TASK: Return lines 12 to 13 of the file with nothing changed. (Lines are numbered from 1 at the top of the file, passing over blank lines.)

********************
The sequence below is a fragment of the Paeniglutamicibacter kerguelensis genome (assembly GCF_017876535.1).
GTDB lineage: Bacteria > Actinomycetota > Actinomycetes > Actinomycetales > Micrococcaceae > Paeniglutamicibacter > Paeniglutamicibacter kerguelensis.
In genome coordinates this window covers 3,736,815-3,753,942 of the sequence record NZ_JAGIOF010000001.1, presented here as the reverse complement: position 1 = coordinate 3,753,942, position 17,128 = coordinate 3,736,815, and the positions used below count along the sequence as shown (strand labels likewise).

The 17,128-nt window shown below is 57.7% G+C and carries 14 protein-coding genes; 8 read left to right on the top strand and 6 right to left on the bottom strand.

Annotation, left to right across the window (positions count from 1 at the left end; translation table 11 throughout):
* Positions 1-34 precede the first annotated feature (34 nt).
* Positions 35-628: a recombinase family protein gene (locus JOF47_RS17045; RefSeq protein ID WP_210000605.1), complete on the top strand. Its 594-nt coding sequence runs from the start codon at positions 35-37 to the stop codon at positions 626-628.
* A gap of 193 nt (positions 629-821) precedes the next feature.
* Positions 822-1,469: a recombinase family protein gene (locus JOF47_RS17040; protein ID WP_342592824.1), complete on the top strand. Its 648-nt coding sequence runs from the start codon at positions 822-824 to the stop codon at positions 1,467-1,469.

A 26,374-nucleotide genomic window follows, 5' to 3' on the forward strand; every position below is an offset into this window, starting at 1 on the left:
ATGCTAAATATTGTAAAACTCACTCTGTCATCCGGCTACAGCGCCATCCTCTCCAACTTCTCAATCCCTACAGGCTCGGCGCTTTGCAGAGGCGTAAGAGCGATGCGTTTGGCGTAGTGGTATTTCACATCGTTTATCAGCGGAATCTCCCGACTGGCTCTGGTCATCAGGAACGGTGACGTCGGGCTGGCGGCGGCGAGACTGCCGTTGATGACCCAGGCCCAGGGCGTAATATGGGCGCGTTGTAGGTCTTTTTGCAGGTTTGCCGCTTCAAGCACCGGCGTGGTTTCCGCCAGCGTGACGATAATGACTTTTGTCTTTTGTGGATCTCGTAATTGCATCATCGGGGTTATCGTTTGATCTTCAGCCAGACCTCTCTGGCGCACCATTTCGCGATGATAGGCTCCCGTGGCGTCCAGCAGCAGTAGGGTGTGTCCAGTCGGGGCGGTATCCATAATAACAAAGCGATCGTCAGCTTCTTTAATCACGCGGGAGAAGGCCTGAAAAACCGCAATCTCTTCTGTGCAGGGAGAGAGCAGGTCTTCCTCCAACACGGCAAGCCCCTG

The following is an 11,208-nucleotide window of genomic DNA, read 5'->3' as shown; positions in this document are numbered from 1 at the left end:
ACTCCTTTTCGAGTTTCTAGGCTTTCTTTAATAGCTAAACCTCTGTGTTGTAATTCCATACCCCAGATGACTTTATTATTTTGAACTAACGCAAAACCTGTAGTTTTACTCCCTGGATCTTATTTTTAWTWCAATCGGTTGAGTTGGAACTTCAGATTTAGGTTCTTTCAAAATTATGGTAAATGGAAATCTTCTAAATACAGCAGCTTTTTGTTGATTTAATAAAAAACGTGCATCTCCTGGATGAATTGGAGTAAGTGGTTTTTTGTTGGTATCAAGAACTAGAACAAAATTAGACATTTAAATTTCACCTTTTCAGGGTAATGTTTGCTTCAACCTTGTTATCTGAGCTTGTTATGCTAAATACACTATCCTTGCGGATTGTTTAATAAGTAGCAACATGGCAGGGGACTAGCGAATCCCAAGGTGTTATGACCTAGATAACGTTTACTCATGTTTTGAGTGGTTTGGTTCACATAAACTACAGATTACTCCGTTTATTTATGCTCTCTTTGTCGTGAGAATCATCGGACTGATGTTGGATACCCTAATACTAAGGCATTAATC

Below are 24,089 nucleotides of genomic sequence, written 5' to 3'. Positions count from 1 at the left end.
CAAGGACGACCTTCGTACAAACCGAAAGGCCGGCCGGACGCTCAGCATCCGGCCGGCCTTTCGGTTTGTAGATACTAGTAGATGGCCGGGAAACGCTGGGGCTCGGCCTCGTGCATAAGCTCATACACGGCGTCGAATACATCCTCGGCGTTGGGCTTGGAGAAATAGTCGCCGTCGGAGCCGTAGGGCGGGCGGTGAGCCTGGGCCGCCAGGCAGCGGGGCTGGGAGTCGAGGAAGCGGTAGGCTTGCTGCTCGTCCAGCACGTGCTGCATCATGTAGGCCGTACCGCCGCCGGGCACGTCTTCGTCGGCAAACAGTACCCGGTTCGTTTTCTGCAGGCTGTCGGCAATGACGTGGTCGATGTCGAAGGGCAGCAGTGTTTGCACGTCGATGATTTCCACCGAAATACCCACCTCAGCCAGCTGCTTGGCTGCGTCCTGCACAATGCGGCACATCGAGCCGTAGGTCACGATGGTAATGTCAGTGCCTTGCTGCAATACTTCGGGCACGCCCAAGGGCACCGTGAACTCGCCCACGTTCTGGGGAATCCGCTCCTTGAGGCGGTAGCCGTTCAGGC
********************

The following is an 11,208-nucleotide window of genomic DNA, read 5'->3' as shown; positions in this document are numbered from 1 at the left end:
ACTCCTTTTCGAGTTTCTAGGCTTTCTTTAATAGCTAAACCTCTGTGTTGTAATTCCATACCCCAGATGACTTTATTATTTTGAACTAACGCAAAACCTGTAGTTTTACTCCCTGGATCTTATTTTTAWTWCAATCGGTTGAGTTGGAACTTCAGATTTAGGTTCTTTCAAAATTATGGTAAATGGAAATCTTCTAAATACAGCAGCTTTTTGTTGATTTAATAAAAAACGTGCATCTCCTGGATGAATTGGAGTAAGTGGTTTTTTGTTGGTATCAAGAACTAGAACAAAATTAGACATTTAAATTTCACCTTTTCAGGGTAATGTTTGCTTCAACCTTGTTATCTGAGCTTGTTATGCTAAATACACTATCCTTGCGGATTGTTTAATAAGTAGCAACATGGCAGGGGACTAGCGAATCCCAAGGTGTTATGACCTAGATAACGTTTACTCATGTTTTGAGTGGTTTGGTTCACATAAACTACAGATTACTCCGTTTATTTATGCTCTCTTTGTCGTGAGAATCATCGGACTGATGTTGGATACCCTAATACTAAGGCATTAATC